By Elliott Greenblott
In the world of fraud and scams, there are several painful facts of life. Two of these are that successful scammers are creative, and falling victim to a scam is virtually inevitable. The latest scams provide all the evidence you need if you are a skeptic.
The latest threat comes by phone or email message and is a form of ransomware. The message states that an individual has accessed video and text materials of a compromising nature on your computer and demands payment. These are scams; do not send money. Some of these messages may even include former or current passwords to provide evidence of hacking. If so, the safe approach is to run virus and malware protection software and change any account access passwords using a different computer. Report the receipt of the message to your state consumer protection agency: Massachusetts, 617-727-8400; New York, 800-771-7755 or http://www.ag.ny.gov/bureau/consumer-frauds-bureau; Vermont, 802-800-649-2424 or https://www.uvm.edu/consumer/.
Another targeted scam involves intercepting mail. In a situation reported to me recently, a resident discovered that someone had filed a change of address form with the U. S. Postal Service diverting mail to an address in Georgia. This crime exposes the victim to multiple problems. Aside from the loss of mail from family and friends, there is significant chance of identity theft as the criminal may now possess account numbers from bills, identity information from insurance and medical statements and other personal data that can be used to establish fraudulent identities.
Other problems are also likely to occur. If the mail theft involves bills, you may find yourself subject to interest and late fees from creditors. Utility shut-off is a possibility as well, and you may not realize there is a problem until your power company throws the switch. After all, you may not even receive notice of threatened service as you will not receive notices mailed to you.
The likelihood of significant losses is very high and critical steps need to be taken for self-defense. When you first discover the problem, report it to your local post office as that will begin the process of restoring mail service. Secondly, report the crime to the U. S. Postal Inspection Service by calling (800) 275-8777. USPIS is the investigatory and enforcement division of the Postal Service that handles fraud and postal theft.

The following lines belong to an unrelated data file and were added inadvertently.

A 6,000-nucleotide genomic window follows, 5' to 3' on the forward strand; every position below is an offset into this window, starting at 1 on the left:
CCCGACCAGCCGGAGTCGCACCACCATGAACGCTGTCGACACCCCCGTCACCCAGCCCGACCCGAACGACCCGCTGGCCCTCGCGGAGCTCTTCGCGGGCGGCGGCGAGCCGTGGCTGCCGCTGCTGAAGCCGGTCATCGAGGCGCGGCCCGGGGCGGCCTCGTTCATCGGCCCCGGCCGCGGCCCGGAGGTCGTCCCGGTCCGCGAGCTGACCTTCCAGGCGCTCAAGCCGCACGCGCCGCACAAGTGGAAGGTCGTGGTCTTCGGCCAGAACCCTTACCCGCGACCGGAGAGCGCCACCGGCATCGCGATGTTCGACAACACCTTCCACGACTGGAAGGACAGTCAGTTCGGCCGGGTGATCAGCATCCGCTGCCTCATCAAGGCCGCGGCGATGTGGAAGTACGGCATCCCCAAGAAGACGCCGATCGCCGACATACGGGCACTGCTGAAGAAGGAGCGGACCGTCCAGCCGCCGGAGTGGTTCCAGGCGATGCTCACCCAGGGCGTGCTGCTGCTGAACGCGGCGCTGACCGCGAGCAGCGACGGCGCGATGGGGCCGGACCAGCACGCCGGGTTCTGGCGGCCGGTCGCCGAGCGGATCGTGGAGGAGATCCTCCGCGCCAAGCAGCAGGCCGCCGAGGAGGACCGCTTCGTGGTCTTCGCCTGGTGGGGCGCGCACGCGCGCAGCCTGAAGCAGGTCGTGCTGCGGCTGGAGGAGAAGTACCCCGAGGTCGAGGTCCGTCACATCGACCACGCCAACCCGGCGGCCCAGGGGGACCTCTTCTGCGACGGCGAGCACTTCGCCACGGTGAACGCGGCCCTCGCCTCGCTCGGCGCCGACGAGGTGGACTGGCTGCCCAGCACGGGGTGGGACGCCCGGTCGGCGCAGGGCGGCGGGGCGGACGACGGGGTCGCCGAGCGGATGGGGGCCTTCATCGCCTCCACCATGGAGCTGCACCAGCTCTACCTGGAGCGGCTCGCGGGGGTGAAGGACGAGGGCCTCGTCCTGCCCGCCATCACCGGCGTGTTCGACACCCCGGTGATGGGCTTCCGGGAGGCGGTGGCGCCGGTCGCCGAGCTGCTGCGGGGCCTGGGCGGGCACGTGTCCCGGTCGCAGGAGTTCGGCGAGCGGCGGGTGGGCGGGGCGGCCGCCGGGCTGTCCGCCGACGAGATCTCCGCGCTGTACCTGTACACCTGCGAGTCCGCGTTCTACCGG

Next, conduct a check of all credit card, bank and investment accounts to see if there has been any unauthorized activity. As a safety precaution, you should notify credit card companies of potential identity theft and request that current accounts be closed and new ones opened.
Another safe step involves the ordering of credit freezes from the four major credit bureaus. A credit freeze restricts access to your credit information, which is uniformly required when taking out loans or opening new accounts. A freeze does not impact use of your current accounts. Contact can be made by phone or on-line: Equifax, 800-525-6285 or www.equifax.com; Experian, 888-397-3742 or www.experian.com; Innovis, 800-540-2505 www.innovis.com; TransUnion, 800-680-7289 or www.transunion.com.
Preventing this type of crime may not be 100 percent possible, but one step in self-protection is to anticipate receipt of regular bills. Knowing when utility and credit card bills or account statements arrive is critical. Mark dates on a calendar and if an anticipated mailing does not arrive, make contact to see if the item had been sent. Also, monitor accounts on-line. This is a safe way to check for problems.
While many fraud and scam attempts can be targeted to attack specific groups, they are not usually committed as personal attacks. They are societal and are aimed at every demographic without bias. You can help deflect these attacks on your community, family, and friends by sharing this information and by reporting the attack to the agency listed above.
Additional questions or concerns? Contact me at [email protected] Register on line at www.AARP.org/fraudwatchnetwork to receive alerts.
AARP is seeking Fraud Fighters of all ages. Contact the AARP Massachusetts Office at 866-448-3621, AARP New York Office at 866-227-7442, or AARP Vermont Office at 866-227-7451.
Elliott Greenblott is a retired educator who serves as the Vermont AARP Fraud Watch Network coordinator.
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